What you need to know:
When you use a 5ml oral syringe, it is the same as using 1 teaspoon. If a medicine or prescription instruction tells you to use 1/2 a teaspoon, you can give 2.5mL as this is the same measurement. So, if you are given a teaspoon or a cup with medicine, you can use our 5ml syringe to replace the spoon or the cup.
Reading the increment markings on a 5ml purple oral syringe is a simple process that can be done with attention to detail. The first step is to understand the basic structure of an oral syringe.
The syringe has a clear barrel, which is the long cylinder that holds the liquid, and a purple plunger, which is the rod used to push the liquid out of the barrel. The increment markings on a 5ml purple oral syringe barrel are in millilitres (ml). The syringe barrel indicates 1ml, 2ml, 3ml, 4ml and 5ml. In between each of these millilitre markings are four smaller markings; these each represent 0.2ml. On the precision oral syringe barrel, there is also a mark for 2.5ml or half a teaspoon.
They are on the side of the barrel (see the image). To read the increment markings, you will need to look at the top of the plunger and align it with the desired marking on the barrel. The top of the plunger should be level with the marking, indicating the exact amount of liquid that is in the syringe.
The increment markings on our precision 5ml purple oral syringe are very easy to read. They are large, bold, and printed in black to make them stand out. In addition, our 5ml precision oral syringe has a marking showing 2.5ml. These are located on the side of the barrel, making them easy to see and read even in low-light conditions.
How to fill an oral syringe
It’s important to note that you should always read the increment markings from the top of the plunger, as the plunger controls the amount of liquid in the syringe. You may have an inaccurate measurement if you read the markings from the bottom of the plunger.
- Place the tip of the syringe into the medicine
- Hold the barrel and pull the plunger back to the 5ml
- If there is air in the barrel, you will need to gently push the plunger back up the barrel until the air has been squeezed out. If you do not have enough medicine in the barrel, then squeeze all of it back into the medicine bottle, and try again.
- If you have filled the syringe correctly but need a smaller dose, carefully press the plunger to the millilitre dose of medicine you require.
- Place the oral syringe into the mouth of the patient, and make sure the tip is gently touching the inside of the cheek.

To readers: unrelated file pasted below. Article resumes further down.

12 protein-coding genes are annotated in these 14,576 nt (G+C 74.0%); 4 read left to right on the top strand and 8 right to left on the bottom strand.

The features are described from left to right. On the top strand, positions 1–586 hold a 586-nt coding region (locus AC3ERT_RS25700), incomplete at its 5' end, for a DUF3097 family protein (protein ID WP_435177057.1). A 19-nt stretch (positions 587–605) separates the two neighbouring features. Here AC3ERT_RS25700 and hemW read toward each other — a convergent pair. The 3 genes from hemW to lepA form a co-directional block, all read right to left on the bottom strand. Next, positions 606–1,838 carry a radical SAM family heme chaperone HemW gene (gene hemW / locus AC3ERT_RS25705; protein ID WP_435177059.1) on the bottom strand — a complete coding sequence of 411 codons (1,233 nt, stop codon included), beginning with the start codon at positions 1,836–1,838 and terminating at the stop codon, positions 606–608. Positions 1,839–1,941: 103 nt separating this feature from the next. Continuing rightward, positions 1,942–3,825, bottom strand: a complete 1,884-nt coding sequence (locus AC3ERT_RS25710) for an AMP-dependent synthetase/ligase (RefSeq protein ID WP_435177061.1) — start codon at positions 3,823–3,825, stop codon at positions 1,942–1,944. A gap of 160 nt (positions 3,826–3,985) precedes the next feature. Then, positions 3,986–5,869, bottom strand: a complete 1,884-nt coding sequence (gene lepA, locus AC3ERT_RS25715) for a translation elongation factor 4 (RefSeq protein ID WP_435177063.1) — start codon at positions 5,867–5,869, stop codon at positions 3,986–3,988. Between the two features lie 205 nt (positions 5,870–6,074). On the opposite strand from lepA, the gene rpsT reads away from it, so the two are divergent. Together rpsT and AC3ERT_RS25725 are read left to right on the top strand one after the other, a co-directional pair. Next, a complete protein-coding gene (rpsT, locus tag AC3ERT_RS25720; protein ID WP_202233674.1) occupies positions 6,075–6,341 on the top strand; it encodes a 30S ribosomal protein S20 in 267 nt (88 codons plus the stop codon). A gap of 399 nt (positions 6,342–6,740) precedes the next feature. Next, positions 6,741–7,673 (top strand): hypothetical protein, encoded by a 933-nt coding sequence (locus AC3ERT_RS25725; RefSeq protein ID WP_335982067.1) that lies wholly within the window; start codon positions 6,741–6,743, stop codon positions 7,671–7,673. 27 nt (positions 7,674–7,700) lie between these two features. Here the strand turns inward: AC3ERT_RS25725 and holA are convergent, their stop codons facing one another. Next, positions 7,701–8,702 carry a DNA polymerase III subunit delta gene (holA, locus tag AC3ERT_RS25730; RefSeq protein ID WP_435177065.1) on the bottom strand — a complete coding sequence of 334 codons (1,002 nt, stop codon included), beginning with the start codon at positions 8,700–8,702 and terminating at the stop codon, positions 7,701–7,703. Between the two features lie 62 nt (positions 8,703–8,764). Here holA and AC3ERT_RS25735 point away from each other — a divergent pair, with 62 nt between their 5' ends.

- Slowly press the plunger to give the medicine, and be careful not to push too fast as this may result in the medicine going down the wrong way, causing choking or coughing.
Understand & use a 5ml oral syringe
First of all we need to make you aware that oral syringes are called different things but are the same. As the infographic on this page shows, an oral syringe can also be known as:
- Medicine Syringe
- Dosing Syringe
- Measuring Syringe
- Graduated Syringe
- Specials Oral Syringe
- Calpol© Syringe
- Enteral Syringe
- Oral Dosing Syringe
- Mouth Syringe
When looking at the 5ml oral syringe, you should also be aware of the graduations (also known as gradations) of the syringe. Gradations are the small lines we mentioned earlier between the millilitre markings; these lines represent smaller measurements, 0.2ml, between the primary markings; this will allow you to measure more precise amounts of liquid, especially when working with small amounts of liquid.
It’s also important to remember that when using an oral syringe, you should always use the syringe for oral use only. Not only is this important for hygiene and safety, but it also ensures that the syringe will remain accurate over time.
In conclusion, reading the increment markings on a 5ml purple oral syringe is a simple process that can be done with a little bit of attention to detail. Understanding the basic structure of the syringe, how to read the markings, and the gradations will allow you to accurately measure the amount of liquid in the syringe and ensure that you are using the syringe properly.
Please note that this post is general advice and should not be considered medical instruction. If you have any doubt about using an oral syringe, then please contact your local health service provider.
Always clean the syringe before and after use, and avoid using the oral syringe for any other purpose.